One day last year, I was visiting Kara. After a short time, she excused herself to the sanctuary of her bedroom to find rest; her hospice nurse had been there earlier and had increased her pain medications, making her feel nauseated and tired. I offered to help her up the stairs. The cancer had spread to her bones and muscles by that time, making simple tasks difficult. She said she would be okay on her own, so we kissed goodbye and I gathered my things to go home.
At that point, I had been on the cancer journey with her for two and a half years. When we thought the cancer was treatable, the journey was casseroles and chemo baskets. The cancer got worse, and the journey became helping out more, like taking over the women’s Bible study she had been leading and spending one-on-one time with her daughter. The terminal diagnosis came, the treatment stopped, and the journey changed again—sitting with her Sunday mornings so her caretaker could go to church, planning her memorial service with her.
In the haze of those last stages, the journey of friendship was stillness, just being present. She slept a lot, drifting off while we dreamed of Heaven together. I stood guard, watching the beauty of rest taking over, giving her respite from the strenuous fighting her body engaged in constantly. Sometimes I saw tears roll down her cheeks, which had lost the plumpness of health. I prayed over her and begged God for mercy, a miracle. And I stood ready with a vomit bag in case she woke up feeling sick.
On this particular day, Jason came downstairs as I was leaving and asked me to go up to the bedroom. His beautiful wife was struggling, and he thought I might be an encouragement. I walked up the stairs, hyper aware of the ease with which my strong legs climbed, and stood in the doorway of her room. She lay in her bed, her fuzzy head against gray pillows and her small, cancer-ridden body swallowed up in the blankets. She gave me a half smile and I joined the warmth of her nest, reaching for her hand.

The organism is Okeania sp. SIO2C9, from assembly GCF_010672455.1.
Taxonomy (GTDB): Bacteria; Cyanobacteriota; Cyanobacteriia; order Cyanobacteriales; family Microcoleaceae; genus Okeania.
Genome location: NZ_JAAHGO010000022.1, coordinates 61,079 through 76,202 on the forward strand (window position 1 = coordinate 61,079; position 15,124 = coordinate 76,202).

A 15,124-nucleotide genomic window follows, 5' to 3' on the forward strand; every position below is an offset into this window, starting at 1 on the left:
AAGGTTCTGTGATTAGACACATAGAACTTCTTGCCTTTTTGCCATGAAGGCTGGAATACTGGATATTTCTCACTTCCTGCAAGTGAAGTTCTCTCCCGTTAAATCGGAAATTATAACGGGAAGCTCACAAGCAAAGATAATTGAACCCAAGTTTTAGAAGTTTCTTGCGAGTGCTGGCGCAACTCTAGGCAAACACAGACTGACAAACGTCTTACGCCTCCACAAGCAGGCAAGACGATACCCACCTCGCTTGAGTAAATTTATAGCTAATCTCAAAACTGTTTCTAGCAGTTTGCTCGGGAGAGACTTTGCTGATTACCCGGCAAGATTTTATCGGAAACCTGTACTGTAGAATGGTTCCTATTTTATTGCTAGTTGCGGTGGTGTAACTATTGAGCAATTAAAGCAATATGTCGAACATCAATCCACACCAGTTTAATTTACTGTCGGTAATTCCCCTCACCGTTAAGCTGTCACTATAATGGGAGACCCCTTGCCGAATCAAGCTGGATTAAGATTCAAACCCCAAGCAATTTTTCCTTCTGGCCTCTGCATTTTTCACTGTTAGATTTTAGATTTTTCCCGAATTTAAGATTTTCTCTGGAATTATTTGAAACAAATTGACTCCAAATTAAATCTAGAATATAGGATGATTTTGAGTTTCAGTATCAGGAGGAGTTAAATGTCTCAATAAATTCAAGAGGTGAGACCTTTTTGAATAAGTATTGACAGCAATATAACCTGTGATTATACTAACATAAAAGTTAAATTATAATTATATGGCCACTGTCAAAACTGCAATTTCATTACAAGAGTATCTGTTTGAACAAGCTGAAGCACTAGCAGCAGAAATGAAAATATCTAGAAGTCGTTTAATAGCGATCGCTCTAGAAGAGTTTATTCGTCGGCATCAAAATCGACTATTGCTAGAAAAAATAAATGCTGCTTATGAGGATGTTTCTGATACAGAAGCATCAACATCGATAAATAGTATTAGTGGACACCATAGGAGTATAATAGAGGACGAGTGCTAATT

Her tears flowed followed by words gushing with sadness.
I’d gotten used to not being able to fix her or fix her problems, but I never got used to the depth of her pain or the depth of God’s grace that met her.
I sat, listening. How could I possibly encourage her? The sorrow overwhelmed me and I only had tears. I tried to speak, but the tears triumphed and we sat in silence, hands holding, our cries hushed by the grace that arrived in our moment of need. The grace that provided unity and comfort.
Later in the day, I chastised myself for not being ready to speak truth and encouragement into her heart. I wanted to have made a difference with my words, to have pointed her to Jesus or to at least have cheered her up. And then I got a text: Thank you for being with me. For letting me cry. For just being present.
I realize now that while I often feel like doing something, what my friend needed was my presence, a safe place, a place where she could cry and mourn and talk of her journey Home. And in turn, she provided that for me, too. She didn’t need to respond with clever words or comforting platitudes; all my heart craved was the grace of her presence.
When has your heart craved the grace of presence? Have you experienced that gift? Who is someone in your life that you could love by offering the grace of your presence? What would that look like?